Month: March 2010
The incidence of moderate and severe dental anxiety in Europe, Asia and North America are 40% and 20% respectively, with 5% of people suffering fear levels sufficiently high to be classed as phobia (1). People who are dentally fearful tend to avoid treatment and are much more likely to attend the dentist when prompted by pain (2). Their avoidance removes opportunities for learning, as does the dental profession’s emphasis on the use of sedation or general anaesthetic with fearful patients. Patients simply do not learn that the catastrophe they fear (such as being unable to tolerate pain, losing control, or collapsing with fear) does not occur in the dental office.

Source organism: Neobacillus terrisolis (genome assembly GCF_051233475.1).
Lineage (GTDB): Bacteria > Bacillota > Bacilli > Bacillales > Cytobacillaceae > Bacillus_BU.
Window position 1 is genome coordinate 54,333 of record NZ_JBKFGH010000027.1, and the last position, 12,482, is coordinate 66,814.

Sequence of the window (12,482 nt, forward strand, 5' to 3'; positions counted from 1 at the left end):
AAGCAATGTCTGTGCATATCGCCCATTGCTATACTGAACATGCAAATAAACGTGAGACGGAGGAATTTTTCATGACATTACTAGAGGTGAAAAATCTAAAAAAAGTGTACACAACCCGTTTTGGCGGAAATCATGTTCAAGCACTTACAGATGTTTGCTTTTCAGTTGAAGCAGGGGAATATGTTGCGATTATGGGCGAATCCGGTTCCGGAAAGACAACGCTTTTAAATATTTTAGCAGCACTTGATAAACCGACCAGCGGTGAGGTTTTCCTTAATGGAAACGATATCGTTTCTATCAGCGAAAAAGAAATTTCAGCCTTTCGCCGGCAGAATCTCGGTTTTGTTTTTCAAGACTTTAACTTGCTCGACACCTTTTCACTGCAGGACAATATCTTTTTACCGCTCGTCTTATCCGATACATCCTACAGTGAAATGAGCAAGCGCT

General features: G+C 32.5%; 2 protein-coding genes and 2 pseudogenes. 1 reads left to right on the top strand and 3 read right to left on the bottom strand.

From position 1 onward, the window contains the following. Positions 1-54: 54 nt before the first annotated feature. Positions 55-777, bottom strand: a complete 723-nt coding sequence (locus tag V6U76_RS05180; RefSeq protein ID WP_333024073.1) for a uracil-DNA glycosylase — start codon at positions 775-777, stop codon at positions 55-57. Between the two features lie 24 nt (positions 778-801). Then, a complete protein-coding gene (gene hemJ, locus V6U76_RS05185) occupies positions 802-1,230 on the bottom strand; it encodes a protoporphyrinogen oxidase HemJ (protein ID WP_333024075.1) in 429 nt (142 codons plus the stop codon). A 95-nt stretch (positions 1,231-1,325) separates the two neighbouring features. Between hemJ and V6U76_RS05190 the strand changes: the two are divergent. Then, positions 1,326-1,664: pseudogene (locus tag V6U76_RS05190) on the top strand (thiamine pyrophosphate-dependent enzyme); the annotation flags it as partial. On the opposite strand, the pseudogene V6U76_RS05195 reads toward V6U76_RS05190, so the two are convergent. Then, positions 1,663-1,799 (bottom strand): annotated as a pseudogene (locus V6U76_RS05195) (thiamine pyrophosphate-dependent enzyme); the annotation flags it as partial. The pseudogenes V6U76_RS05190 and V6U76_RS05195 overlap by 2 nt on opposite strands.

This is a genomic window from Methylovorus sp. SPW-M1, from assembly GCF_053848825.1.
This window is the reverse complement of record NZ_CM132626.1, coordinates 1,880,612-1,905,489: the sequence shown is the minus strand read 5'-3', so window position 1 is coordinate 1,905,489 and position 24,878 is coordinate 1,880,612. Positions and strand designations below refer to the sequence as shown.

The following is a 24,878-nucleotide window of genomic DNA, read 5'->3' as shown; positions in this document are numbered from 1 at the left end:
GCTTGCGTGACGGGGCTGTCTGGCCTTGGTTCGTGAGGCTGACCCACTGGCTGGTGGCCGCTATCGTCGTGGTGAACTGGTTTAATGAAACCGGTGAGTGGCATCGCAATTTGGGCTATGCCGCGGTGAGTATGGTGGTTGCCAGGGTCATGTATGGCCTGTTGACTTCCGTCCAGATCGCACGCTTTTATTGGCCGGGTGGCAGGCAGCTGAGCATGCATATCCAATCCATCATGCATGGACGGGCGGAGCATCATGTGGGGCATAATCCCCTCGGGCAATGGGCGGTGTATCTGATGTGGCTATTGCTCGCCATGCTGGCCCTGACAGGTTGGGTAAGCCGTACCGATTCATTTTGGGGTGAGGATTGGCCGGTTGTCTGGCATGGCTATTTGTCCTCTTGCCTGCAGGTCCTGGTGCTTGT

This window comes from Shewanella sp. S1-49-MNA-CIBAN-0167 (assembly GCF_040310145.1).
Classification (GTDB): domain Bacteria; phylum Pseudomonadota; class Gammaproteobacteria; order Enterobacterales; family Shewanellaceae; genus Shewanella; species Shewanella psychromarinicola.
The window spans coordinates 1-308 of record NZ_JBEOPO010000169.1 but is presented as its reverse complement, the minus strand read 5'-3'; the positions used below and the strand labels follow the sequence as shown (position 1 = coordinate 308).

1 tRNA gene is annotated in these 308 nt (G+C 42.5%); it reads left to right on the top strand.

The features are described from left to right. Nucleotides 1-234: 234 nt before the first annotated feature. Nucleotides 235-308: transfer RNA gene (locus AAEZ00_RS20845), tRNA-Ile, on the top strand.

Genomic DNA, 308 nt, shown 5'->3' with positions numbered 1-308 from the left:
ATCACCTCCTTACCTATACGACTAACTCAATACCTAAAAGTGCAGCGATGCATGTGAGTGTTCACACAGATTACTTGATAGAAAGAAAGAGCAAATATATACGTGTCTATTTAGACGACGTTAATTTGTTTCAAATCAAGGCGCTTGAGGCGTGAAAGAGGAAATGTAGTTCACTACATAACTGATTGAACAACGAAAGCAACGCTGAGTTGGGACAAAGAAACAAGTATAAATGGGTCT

The Kiplinger website lists cognitive behavior therapy as a promising career choice for the next decade. Based on its promising income growth, allowance for a good work-life balance, and social impact, Kiplinger lists cognitive behavior therapist as one of the 13 best jobs for the next ten years.